rivera and orozco -- 3/24/23

Today's selection -- from The Visual Arts: A History by Hugh Honour & John Fleming. The Mexican artists Diego Rivera (1886-1957) and Jose Clemente Orozco (1883-1949):
"Though politics have influenced the visual arts throughout history in many and different ways, most notably under the Ancient Roman Empire and during the revolutionary and counter­revolutionary years of the nineteenth century, they have seldom played so prominent a role as they did during the 1920s and 1930s. Relations between Communism and the arts were close, though they followed a zigzag course both in Russia and in western Europe. Fascism and Nazism were also actively concerned with art as propaganda; and the period closed with one of Picasso's major works which is also his only explicitly political painting [Guernica].

"However, it was in Mexico that the relationship between politics and art during these years was most fruitful, partly because the Mexican artists themselves formulated much of the theoretical base on which their program for a new public art was erected, and partly because it was combined with the quest to rediscover their national identity. By the time Rivera painted his The Making of a Fresco, showing the Building of a City the revolu­tionary fervour of his early years had relaxed, but it continued to inform all his work and it is in this context that his paintings and also those of his sometime companions Jose Clemente Orozco (1883-1949) and David Alfaro Siqueiros (1894-1974) should be seen.
"Mexico had thrown off Spanish colonial rule in 1821 and there followed a turbulent century marked by the loss in 1848 of New Mexico, Texas, California, Nevada, Utah, Arizona and parts of Colorado and Wyoming to the USA. Twenty years later Napoleon III made his disastrous attempt to take over the country and install the archduke Maximilian as emperor. By 1910, when the Mexican Revolution began, 90 per cent of the peasants had been dispossessed of their land and were forced to live under an iniquitous system of debt peonage to their oppressive landlords, not all of whom were Mexicans. A decade of civil war ended in 1920 with the election of Alvaro Obregon as president and the installation of a revolutionary nationalist, rather than a full-scale Communist or Socialist regime. It immediately and actively promoted an ambitious cultural program for which Siqueiros (whose most remarkable works were painted much later) drew up a formal 'Declaration of Social, Political and Aesthetic Principles' in 1922, from which the following extract is taken.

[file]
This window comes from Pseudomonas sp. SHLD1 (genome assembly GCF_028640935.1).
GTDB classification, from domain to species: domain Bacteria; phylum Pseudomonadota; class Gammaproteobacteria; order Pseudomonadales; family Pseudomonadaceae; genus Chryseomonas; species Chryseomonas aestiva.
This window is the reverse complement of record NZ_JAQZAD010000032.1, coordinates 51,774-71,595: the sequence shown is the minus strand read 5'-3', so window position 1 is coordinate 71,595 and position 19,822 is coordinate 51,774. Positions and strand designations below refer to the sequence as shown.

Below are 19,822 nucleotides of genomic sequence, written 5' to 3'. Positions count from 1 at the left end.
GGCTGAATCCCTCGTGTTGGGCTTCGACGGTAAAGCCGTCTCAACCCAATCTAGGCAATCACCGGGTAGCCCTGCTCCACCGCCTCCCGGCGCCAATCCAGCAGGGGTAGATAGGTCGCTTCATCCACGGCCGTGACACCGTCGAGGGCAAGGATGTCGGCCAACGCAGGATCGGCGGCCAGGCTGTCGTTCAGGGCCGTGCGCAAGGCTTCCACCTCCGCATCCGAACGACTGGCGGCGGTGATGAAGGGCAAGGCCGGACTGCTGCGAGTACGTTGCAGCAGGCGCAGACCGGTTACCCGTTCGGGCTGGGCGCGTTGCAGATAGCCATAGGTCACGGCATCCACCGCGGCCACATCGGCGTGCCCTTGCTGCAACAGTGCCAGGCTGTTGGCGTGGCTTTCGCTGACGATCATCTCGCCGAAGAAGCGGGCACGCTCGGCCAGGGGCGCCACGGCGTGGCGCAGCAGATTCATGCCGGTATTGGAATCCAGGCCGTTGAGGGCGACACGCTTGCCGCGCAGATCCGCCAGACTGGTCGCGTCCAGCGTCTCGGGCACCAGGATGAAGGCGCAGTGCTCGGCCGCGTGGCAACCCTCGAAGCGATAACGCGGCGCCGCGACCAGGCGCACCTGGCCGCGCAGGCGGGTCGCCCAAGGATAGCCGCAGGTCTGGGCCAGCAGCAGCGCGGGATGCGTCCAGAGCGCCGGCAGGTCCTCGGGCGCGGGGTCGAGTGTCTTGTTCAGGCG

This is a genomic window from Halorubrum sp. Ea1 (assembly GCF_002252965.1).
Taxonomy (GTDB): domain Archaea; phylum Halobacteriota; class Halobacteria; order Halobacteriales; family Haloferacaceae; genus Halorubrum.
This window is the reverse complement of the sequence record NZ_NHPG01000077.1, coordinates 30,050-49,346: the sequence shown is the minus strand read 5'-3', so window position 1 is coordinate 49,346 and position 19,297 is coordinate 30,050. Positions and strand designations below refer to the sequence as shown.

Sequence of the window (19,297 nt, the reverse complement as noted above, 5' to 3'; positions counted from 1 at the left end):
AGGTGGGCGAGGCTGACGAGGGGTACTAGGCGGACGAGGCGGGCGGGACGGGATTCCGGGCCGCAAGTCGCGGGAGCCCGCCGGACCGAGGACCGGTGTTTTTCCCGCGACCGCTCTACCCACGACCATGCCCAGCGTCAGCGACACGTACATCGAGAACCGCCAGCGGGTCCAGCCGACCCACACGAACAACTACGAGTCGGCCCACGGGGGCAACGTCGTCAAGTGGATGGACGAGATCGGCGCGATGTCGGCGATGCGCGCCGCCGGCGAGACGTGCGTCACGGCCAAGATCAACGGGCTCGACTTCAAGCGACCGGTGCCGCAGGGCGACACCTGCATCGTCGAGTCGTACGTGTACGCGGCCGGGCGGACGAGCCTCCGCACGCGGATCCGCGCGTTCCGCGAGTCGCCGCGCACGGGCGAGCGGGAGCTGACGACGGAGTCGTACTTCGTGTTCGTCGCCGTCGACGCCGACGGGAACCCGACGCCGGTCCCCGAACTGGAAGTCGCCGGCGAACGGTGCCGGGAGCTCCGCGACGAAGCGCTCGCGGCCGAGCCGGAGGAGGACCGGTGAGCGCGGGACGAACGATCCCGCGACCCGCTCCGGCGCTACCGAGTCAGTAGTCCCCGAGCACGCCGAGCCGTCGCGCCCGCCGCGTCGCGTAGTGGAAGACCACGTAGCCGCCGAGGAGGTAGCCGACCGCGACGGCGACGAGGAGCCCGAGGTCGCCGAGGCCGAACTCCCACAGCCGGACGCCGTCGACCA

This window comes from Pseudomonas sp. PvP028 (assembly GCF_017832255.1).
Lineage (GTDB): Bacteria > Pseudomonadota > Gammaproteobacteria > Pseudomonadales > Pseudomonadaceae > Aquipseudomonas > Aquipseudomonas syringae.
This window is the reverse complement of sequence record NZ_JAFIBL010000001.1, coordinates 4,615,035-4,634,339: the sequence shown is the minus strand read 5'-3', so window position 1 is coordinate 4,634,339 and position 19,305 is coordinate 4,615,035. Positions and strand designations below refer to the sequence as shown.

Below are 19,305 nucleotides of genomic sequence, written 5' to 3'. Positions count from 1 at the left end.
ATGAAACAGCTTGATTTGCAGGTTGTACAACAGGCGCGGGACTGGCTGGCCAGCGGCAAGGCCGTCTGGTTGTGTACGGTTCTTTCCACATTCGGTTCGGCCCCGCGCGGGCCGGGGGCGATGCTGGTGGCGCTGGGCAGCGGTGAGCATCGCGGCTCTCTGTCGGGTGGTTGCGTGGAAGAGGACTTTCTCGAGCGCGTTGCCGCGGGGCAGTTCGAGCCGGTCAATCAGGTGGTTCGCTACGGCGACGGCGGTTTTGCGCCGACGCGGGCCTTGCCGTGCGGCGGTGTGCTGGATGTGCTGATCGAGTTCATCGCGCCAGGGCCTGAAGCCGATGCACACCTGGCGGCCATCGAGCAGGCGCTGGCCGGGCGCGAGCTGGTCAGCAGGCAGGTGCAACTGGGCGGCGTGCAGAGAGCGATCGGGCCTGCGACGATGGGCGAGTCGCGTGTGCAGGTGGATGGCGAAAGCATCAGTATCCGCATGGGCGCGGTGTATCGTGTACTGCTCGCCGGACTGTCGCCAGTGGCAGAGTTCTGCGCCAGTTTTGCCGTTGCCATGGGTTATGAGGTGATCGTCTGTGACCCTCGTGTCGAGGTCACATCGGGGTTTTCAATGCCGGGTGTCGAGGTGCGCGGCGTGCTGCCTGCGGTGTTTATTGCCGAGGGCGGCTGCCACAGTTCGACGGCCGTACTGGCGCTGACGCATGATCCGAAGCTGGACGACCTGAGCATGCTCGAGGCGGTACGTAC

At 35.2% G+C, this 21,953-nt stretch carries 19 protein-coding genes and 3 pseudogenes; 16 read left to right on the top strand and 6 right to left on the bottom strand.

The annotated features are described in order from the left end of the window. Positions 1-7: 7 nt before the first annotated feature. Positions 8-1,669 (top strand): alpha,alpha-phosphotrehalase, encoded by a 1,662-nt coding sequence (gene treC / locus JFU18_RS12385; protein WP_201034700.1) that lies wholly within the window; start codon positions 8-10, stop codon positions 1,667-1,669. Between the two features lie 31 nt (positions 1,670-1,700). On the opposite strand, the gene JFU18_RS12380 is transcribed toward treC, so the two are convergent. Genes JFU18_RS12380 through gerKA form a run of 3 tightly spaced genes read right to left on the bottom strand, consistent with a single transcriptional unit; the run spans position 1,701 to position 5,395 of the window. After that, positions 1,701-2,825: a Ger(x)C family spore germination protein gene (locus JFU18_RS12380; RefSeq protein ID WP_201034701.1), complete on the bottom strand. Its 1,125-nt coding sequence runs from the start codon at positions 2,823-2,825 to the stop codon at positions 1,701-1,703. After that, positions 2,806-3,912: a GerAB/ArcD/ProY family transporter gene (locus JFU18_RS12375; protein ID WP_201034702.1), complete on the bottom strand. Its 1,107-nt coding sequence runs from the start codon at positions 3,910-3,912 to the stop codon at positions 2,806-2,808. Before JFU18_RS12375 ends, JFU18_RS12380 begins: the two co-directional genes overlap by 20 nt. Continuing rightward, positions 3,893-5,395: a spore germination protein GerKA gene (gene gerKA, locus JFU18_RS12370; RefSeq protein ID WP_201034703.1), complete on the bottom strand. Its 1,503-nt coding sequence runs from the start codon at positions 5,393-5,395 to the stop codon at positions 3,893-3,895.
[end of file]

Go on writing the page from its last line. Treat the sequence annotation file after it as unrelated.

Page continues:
'The noble work of our race, down to its most insignificant spiritual and physical expressions, is native (and essentially Indian) in origin. With their admirable and extraordinary talent to create beauty, peculiar to themselves, the art of the Mexican people is the most wholesome spiritual expression in the world and this tradition is our greatest treasure. Great because it belongs collectively to the people and this is why our fundamental aesthetic goal must be to socialize artistic expression and wipe out bourgeois individualism.
We repudiate so-called easel painting and every kind of art favoured by ultra-intellectual circles, because it is aristocratic, and we praise monumental art in all its forms, because it is public property.
We proclaim that at this time of social change from a decrepit order to a new one, the creators of beauty must use their best efforts to produce ideological works of art for the people; art must no longer be the expression of individual satisfaction which it is today, but should aim to become a fighting, educative art for all.'